On Mental Rehearsal

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Self-help books, especially those with a bit of an NLP slant, tell us that mental rehearsal is a Good Thing to do. I’ve often found their exercises in visualisation quite difficult, however – possibly because the type of thinking you’re doing while reading the instructions is quite different from the kind of full-sensory fantasy the instructions tell you to engage in. So for quite some time I thought of mental rehearsal as being some strange and special thing that I didn’t quite get.

Then one day, I was preparing a lecture, and thinking through how I was going to deliver the material – where I could probably raise a laugh, where I would need to pause to let the students catch up, where the focal points to crystallise the key ideas would come. And I suddenly realised – what I was doing was mental rehearsal, and it’s not something special at all, it’s something I do all the time. Anything that takes a spot of planning or anticipation, you can live through in prospect, whether it’s working out what you’re going to say to someone in a non-routine conversation (asking someone out, quitting a job) or planning a rehearsal.

Maybe this is obvious, but it was a revelation to me at the time.

Once the penny had dropped, there was scope to have a few more thoughts about it. First, there’s that contention that one of the reasons visualisation works is that the subconscious doesn’t differentiate between fact and fiction. So if you visualise your wildest dreams they’re more likely to come true as your subconscious will believe the fantasy. Now, this is one of those positions (like the closely-related ‘perception is reality’ mantra) that makes me think, ‘well, yes – but’. There are dimensions in which it is a useful assertion, and others where it looks like an excuse for flabby mumbo-jumbo thinking.

But when you think about it, the actual internal experience of imagining yourself going to pick up the dry cleaning and cooking spaghetti for dinner isn’t qualitatively different from imagining yourself receiving a grammy. In my life, the first of these is the kind of thing that comes up as I plan my day, and the second is just a nice fantasy. So I know which I expect to come true before the day is out and which exists in a dreamy never-never of aspiration. But the actual experience of playing the movie of each inside my own head isn’t markedly different.

Moreover, there are those fantasies that are as yet fictional, but the aspiration is quite plausible, and may indeed come true, though success is not yet assured. Every time you apply for a job you have to imagine yourself into the role to write the application, for instance. And one of the things about the structure of assessment for PhDs is that for everything you write in your thesis, you have a little practice run in your head as to what you’ll say to defend it if your examiners challenge you on it. There is a strong ‘what if?’ quality to the way mental rehearsal brings the future into the present, and the capacity to try alternative futures on for size is how gain a sense of control over our destiny.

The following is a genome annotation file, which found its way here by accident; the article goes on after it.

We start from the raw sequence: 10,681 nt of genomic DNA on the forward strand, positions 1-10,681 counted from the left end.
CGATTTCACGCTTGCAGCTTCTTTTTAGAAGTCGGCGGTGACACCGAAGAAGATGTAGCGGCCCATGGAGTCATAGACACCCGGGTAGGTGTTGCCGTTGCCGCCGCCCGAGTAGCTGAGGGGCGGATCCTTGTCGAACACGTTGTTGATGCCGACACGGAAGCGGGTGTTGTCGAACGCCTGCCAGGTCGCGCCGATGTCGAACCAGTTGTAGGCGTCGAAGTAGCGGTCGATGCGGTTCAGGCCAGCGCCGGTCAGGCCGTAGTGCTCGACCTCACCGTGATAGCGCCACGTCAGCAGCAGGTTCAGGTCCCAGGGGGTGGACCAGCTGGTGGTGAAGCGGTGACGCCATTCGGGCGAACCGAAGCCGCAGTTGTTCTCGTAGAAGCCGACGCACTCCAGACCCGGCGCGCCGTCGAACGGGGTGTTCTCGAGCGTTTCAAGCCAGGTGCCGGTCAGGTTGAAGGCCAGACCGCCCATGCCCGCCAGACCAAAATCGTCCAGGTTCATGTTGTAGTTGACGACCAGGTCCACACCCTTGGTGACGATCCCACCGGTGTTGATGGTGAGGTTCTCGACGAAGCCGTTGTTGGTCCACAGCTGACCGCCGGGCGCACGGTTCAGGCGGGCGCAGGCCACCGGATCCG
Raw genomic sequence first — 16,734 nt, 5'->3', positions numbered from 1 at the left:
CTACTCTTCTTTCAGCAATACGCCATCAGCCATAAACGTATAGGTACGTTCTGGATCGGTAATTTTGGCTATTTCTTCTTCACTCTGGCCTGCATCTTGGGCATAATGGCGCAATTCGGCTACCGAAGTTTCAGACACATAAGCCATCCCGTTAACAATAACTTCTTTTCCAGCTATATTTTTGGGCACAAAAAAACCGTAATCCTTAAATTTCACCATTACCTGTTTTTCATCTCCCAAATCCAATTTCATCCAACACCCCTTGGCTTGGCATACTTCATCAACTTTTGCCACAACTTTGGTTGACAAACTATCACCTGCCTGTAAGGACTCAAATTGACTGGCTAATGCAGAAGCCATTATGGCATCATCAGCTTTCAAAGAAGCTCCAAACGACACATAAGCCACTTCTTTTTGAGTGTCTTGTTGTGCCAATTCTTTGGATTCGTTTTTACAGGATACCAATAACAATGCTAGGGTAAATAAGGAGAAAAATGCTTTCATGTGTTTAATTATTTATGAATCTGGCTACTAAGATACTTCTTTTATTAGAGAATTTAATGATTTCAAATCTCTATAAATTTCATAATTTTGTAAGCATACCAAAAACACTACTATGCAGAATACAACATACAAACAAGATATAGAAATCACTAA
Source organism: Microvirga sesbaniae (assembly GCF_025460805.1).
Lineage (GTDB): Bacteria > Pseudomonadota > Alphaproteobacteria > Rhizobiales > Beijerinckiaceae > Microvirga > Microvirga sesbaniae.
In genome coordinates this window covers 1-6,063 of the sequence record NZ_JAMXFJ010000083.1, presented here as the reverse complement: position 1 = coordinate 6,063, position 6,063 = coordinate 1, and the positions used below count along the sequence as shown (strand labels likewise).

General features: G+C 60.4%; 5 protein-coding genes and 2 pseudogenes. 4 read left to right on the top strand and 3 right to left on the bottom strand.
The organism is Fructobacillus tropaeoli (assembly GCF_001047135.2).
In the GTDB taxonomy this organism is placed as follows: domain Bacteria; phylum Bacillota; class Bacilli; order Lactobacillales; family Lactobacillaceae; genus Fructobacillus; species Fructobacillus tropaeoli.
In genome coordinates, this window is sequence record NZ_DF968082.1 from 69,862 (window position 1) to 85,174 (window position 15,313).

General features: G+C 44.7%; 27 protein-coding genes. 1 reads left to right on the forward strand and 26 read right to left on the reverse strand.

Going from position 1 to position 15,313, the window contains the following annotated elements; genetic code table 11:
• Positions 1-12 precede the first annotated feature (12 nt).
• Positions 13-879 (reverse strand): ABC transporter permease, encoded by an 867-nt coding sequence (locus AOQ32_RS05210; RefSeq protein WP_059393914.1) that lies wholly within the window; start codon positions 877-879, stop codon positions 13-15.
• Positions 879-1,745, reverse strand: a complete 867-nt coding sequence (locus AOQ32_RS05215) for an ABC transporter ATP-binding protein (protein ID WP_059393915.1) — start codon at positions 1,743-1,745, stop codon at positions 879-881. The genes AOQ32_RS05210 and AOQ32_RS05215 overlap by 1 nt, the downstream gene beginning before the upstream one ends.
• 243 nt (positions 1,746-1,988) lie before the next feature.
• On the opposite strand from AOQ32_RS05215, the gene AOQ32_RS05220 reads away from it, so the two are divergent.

Now a corollary of this is that there is a limit to what you can rehearse mentally. There isn’t time to try out everything you’re going to do in your head, as well as do it in real life. Fortunately, quite a lot of things don’t need visualisation – most notably the things we do routinely. So, you don’t need to plan how to have your shower in the morning, and you can spend the time in the shower planning what you’re going to write in your blog post on mental rehearsal. (I have had a strangely recursive morning today.)

But still, you can’t run everything in your head in advance. And you are going to be more effective at things you have mentally rehearsed than the things you just wing as they come along, since we get better at the things we give quality attention to. This means (a) that there is a limited range of things at which any one person can be brilliant and (b) that we need to be quite choosy about what we spend our attention on. If I spend all my time trying out what I’m going to say to that person who was rude to me last Tuesday, I’ll get good at being grumpy and vengeful. If I spend my time thinking about what the quartet I’m currently arranging for will sound like singing on the International stage, I’ll be more likely to produce a chart that will help them get there.

My friend Chris Davidson shared a nice quote on this subject with me – I’ve probably mangled the wording, but the spirit is right:

Everything that you imagine has already happened to you in the future and is even now working its way back through time to meet you.

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